I have a history of not dealing well with change.
It's the introvert in me. Mixing up my personal space makes me extremely uncomfortable, but life has a way of not caring about what we want at all.
I had gotten comfortable in my life. Finally, after over a decade of drama, tears and struggle, I had finally found my stride.
I had finally filed for divorce. I became a member of an amazing organization that I have wanted to be part of for a long time. I was moving up in my job, able to save a little more money and was fixing my credit. My oldest daughter by love was living her best life out of state during her freshman year of college. My oldest daughter had just turned 18 and was about to graduate from high school. My other children were happy and healthy. I had the best friends in the world. Early in 2018 I released my first novel and was set to release my second. I started my blog and invested in my website. My social media presence was increasing. Daresay, I had even fallen in love. I was pushing myself beyond my personal space issues and I was kicking the ass of the social anxiety disorder that I had been diagnosed with 10 years ago.
I had seen the light from a dark place of depression that I held onto for years and I was finally almost out of the shade altogether. Then life happened. And it wasn't a small, manageable hurdle.
Life knocked me on my ass. HARD.
February 26, 2019 was the first day in almost forever that I had considered suicide. After healing from Post Partum Depression and recovering from the worst marriage ever, I thought that I had moved past being down. I had gotten a handle on my life. I knew what I was doing. But yet, there I sat in a hospital waiting area all alone, looking out of the window and wondering how quickly I could write out a last will and testament because I was positive that I could not live through what I was going through.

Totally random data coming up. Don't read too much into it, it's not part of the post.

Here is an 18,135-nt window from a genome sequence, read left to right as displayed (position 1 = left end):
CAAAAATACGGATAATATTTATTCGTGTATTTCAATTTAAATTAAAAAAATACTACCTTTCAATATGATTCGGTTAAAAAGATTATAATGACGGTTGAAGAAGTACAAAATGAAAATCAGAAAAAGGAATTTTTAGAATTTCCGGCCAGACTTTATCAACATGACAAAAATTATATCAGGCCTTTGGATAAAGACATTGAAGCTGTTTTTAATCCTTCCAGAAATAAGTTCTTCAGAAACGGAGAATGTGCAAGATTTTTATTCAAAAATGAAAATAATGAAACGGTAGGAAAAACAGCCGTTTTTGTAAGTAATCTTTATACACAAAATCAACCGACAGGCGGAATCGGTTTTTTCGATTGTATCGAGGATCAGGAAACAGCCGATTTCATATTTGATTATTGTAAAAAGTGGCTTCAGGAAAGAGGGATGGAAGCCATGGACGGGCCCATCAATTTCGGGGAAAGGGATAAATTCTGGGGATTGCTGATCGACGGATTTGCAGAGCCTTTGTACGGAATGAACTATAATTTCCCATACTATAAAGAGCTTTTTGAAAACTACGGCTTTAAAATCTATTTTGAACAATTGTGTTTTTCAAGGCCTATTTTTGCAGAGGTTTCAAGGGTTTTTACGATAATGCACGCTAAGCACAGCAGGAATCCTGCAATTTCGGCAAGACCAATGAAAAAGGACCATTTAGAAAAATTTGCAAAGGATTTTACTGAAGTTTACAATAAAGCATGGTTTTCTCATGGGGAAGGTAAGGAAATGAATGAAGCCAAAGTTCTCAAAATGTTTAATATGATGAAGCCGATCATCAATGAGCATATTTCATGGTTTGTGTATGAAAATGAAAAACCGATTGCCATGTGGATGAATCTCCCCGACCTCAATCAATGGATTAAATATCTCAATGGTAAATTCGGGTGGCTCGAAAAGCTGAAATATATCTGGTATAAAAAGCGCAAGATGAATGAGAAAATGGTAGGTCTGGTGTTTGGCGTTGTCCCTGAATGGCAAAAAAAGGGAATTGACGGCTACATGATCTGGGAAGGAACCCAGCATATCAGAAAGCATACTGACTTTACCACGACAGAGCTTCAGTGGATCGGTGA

February 26, 2019 was the day my life changed. It was the day my sanity was tested. It was a day that I will never forget, no matter how much I want to.
Tuesday, February 26, 2019 was the day that my oldest daughter passed away.
At a time when we were supposed to be shopping for prom dresses and taking graduation pictures, her father and I were signing papers to take our baby off of life support and planning a funeral.
It would be easy to insert some cliché here. Like, "life is so unfair" or "everything happens for a reason". I've heard a lot of that the past few months. "She's resting now" and "She's safe in the arms of Jesus". I tried really hard to smile and nod at these words that were supposed to give me comfort but I found them to be hilarious. I'm supposed to take comfort in the fact that I was never going to see my daughter again? How does that work, exactly? Tell me, specifically, what I am supposed to do and how I am supposed to feel better?
Don't worry. I'll wait.
There was nothing anyone could say and nothing that I could do to feel better. I couldn't feel anything. My daughter had died and the clock had the nerve to continue to tick. I thought that divorce was the worst pain that I could ever go through but I would gladly go through the same divorce multiple times if it meant that I wouldn't lose My Chief.
But the other funny thing about time was that it stopped for no man. or woman.